US 8032419 B2
A method of assisting sellers and buyers in the sale and purchase of a vehicle is provided. The method may comprise the steps of communicating a vehicle's diagnostic data (e.g., OBD codes, etc.) with a provider. The method may further comprise the step of analyzing the communicated diagnostic data. The method may also comprise the step of preparing a vehicle diagnostic report based on the communicated diagnostic data. The method may also comprise the step of uploading the prepared report to a report database retrievable by a buyer.
1. A method of selling a vehicle based on information stored in a vehicle on-board computer, the method comprising the steps of:
a) downloading to a code reader diagnostic data stored in the on-board computer of a vehicle being offered for sale;
b) providing a diagnostic report associated with the vehicle offered for sale, the diagnostic report including diagnostic data represented to be the diagnostic data downloaded to the code reader from the on-board computer of the vehicle being offered for sale: and
b) conditioning the sale of the vehicle upon post-sale confirmation of conformance between diagnostic data downloaded from the vehicle on-board computer after sale and the diagnostic data included in the diagnostic report.
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i) downloading diagnostic data from the vehicle to a code reader after sale of the vehicle; and
ii) comparing diagnostic data downloaded to the code reader to the diagnostic data included in the diagnostic report.
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i) downloading the diagnostic data from the code reader to a computer; and
ii) comparing diagnostic data uploaded from the code reader to the diagnostic data included in the diagnostic report.
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This application is a Divisional of U.S. patent Ser. No. 11/166,718 filed on Jun. 24, 2005 now U.S. Pat. No. 7,603,293.
The present invention relates to a method of assisting buyers and sellers in the sale and purchase of a vehicle based on a diagnostic report derived from OBD trouble codes stored in a vehicle's computer.
Automobiles or vehicles may be sold as new or used. If new, then purchasers are not concerned about wear and tear of the vehicle or broken components because new vehicles are tested at the factory. However, after the new vehicle has been purchased by a buyer and driven for a certain amount of time and mileage, various components of the vehicle may develop wear and tear thereby degrading the performance and reliability of the vehicle. Once the vehicle has been driven, purchasers become concerned that the vehicle may contain hidden defects which may not be readily noticeable.
The prior art has addressed the above mentioned concern of buyers through means which are (1) ineffective and inexpensive or (2) effective but expensive. For example, the buyer may have an automobile mechanic inspect the vehicle to be purchased detailing the major and minor components which may require repair upon purchase of the vehicle. The mechanic may test drive the vehicle and visually inspect the various components of the vehicle as well as test various components of the vehicle via a component tester. However, an inspection of the vehicle by the mechanic may be too expensive in view of the overall cost of the vehicle. Accordingly, except for highly priced vehicles, a mechanic typically does not pre-inspect vehicles for buyers prior to purchase of the vehicle.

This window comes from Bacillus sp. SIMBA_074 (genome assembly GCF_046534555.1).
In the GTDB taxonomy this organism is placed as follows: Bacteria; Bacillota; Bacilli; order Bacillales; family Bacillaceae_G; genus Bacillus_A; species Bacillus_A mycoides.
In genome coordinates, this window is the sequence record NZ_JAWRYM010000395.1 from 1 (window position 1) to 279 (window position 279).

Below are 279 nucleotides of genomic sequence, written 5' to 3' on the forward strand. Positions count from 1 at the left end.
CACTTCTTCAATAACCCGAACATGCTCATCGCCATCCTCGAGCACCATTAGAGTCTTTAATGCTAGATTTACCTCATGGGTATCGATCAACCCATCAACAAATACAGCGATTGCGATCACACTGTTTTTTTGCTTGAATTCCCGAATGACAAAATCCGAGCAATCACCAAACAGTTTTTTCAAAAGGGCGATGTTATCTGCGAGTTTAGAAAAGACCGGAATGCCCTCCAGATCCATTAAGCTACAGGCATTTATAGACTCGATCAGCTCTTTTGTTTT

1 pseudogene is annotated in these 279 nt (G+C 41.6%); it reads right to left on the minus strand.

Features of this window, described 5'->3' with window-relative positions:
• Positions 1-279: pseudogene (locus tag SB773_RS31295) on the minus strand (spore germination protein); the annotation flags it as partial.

Another method by which the buyer may address his/her concerns regarding the wear and tear of the vehicle is through public records obtained from the Department of Motor Vehicles (DMV). In particular, the public records of the DMV may contain information such as the number of previous owners, whether the vehicle passed smog, whether the car is a lemon and other like information. This information is fairly inexpensive; however, the information may be unreliable or not particularly relevant based on a view that DMV records relate to information which may be months to years old.
Accordingly, there is a need for an improved method of assisting a buyer and a seller in the sale and purchase of a vehicle.
A method of assisting sellers and buyers in the sale and purchase of a vehicle is provided wherein diagnostic data from the vehicle to be sold is downloaded by the seller to a diagnostic report provider, analyzed by the provider, and a diagnostic report is prepared based on the downloaded data and made accessible to a plurality of buyers such that buyers may take the diagnostic report into consideration when purchasing the vehicle. In particular, the method may comprise the steps of receiving a vehicle's OBD codes by a diagnostic report provider, analyzing the received codes, preparing a vehicle diagnostic report based on the received codes, and uploading the prepared report to a report database retrievable by a buyer.